A close look at Scope 3 emissions

What companies are reporting and how to better measure Scope 3 emissions

David Veredas

By David Veredas

Professor of Financial Markets

Nicolas Romero Diaz

Nicolas Romero Diaz

Doctoral Researcher, Accounting & Finance

25 November 2021

Since 2001, as a means of gauging a full picture of a company’s carbon footprint, the Greenhouse Gas Protocol has divided greenhouse gas (GHG) emissions into 3 different Scopes. Scope 1 consists of GHG emissions generated during the course of the company’s main business operations (such as the emissions associated with a vehicle’s assembly line). Scope 2 emissions are the GHG emissions incurred by a firm through the purchase of the electricity required for its operation. Finally, Scope 3 emissions account for indirect emissions generated by suppliers, partners, and customers along a company’s value chain.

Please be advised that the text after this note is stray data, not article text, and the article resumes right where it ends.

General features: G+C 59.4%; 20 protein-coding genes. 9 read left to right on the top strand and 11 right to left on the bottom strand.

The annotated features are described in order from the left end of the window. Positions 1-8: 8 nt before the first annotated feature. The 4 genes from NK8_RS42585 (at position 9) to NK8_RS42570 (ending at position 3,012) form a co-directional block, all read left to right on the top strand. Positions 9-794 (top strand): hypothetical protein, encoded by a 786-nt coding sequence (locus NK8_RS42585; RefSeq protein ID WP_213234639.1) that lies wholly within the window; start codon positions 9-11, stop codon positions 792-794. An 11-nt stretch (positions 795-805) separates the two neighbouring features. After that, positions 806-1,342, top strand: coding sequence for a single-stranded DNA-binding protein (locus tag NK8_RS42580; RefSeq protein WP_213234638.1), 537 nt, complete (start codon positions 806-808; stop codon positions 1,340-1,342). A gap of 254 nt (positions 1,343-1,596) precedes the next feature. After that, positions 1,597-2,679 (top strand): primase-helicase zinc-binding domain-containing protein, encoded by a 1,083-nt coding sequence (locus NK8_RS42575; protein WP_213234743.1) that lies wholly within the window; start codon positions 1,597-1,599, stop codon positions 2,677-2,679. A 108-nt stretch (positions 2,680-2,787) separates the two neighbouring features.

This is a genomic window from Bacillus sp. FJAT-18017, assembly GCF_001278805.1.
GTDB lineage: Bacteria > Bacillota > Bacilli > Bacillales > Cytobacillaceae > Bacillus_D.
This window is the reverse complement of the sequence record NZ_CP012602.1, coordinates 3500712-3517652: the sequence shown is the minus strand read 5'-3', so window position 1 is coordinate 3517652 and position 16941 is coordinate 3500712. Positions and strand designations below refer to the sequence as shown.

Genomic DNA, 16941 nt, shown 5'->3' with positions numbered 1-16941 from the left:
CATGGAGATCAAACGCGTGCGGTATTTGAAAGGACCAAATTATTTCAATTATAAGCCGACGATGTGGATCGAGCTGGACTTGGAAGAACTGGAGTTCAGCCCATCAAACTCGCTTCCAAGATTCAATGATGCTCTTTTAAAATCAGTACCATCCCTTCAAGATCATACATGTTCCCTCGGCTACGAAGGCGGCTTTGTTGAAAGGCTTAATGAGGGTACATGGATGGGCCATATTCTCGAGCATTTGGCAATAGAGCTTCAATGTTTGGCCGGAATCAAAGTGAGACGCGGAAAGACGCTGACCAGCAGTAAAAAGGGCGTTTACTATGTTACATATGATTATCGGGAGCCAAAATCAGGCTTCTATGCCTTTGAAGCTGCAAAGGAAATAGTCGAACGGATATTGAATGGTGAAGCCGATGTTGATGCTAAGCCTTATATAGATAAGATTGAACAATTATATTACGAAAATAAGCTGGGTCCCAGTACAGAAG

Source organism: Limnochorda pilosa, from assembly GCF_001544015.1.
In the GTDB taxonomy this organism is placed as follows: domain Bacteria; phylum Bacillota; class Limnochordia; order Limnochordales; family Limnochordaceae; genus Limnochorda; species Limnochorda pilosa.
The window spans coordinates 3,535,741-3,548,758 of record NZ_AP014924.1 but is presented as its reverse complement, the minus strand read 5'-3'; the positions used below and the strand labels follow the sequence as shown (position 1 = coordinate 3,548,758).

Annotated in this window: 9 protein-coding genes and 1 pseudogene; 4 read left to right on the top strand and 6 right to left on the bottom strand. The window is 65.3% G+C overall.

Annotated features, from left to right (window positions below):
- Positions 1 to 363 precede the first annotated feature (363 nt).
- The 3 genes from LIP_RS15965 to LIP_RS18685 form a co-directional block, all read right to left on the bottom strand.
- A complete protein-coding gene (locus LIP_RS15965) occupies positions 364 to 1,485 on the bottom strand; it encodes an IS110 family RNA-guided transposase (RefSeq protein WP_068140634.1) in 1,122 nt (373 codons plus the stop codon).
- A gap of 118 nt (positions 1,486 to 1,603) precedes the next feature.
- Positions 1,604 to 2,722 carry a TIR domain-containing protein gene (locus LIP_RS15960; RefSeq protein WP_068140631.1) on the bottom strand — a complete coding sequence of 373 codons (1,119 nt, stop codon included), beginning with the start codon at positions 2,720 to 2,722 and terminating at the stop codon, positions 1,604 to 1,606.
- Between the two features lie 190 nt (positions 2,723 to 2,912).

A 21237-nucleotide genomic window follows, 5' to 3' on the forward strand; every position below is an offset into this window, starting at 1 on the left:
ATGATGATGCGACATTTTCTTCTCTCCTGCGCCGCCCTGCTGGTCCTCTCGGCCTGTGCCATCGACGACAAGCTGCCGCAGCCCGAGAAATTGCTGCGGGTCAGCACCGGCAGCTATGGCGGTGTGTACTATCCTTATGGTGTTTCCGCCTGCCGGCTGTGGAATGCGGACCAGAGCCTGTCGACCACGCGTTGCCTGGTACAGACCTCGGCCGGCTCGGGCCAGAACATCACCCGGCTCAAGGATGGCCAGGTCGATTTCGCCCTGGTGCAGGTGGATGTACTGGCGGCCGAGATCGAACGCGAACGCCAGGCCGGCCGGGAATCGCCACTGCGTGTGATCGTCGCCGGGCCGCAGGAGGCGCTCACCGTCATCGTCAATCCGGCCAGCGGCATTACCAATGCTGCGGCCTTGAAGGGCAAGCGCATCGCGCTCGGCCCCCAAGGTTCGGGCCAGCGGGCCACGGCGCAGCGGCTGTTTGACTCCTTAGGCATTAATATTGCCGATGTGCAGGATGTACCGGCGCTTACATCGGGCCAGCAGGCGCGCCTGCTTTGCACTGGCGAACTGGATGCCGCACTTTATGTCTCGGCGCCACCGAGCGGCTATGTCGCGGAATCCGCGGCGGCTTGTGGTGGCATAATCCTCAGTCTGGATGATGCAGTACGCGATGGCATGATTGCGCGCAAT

This definition of Scope 3 emissions is intentionally broad, which means that it usually consists of more than 70% of a company’s total emissions profile. Despite the significance of this figure, Scope 3 emissions reporting is lagging far behind that of the other scopes. According to the WWF, this relative scarcity of Scope 3 reporting is due to several unique challenges that arise from the fact that, by design, Scope 3 emissions lie outside the direct management of a company’s leadership. This does not mean that companies have no influence over their Scope 3 emissions. In fact, these challenges represent a unique opportunity for businesses to engage with value chain partners, rethink their business operations, and streamline their emissions reporting methodology.

In this white paper by the Centre for Sustainable Finance, doctoral researcher Nicolas Romero and Professor David Veredas shed light on how to measure Scope 3 emissions and they take a closer look at what companies are currently reporting, by category as well as by sector.

Get in touch!

Cloé De Moor

Cloé De Moor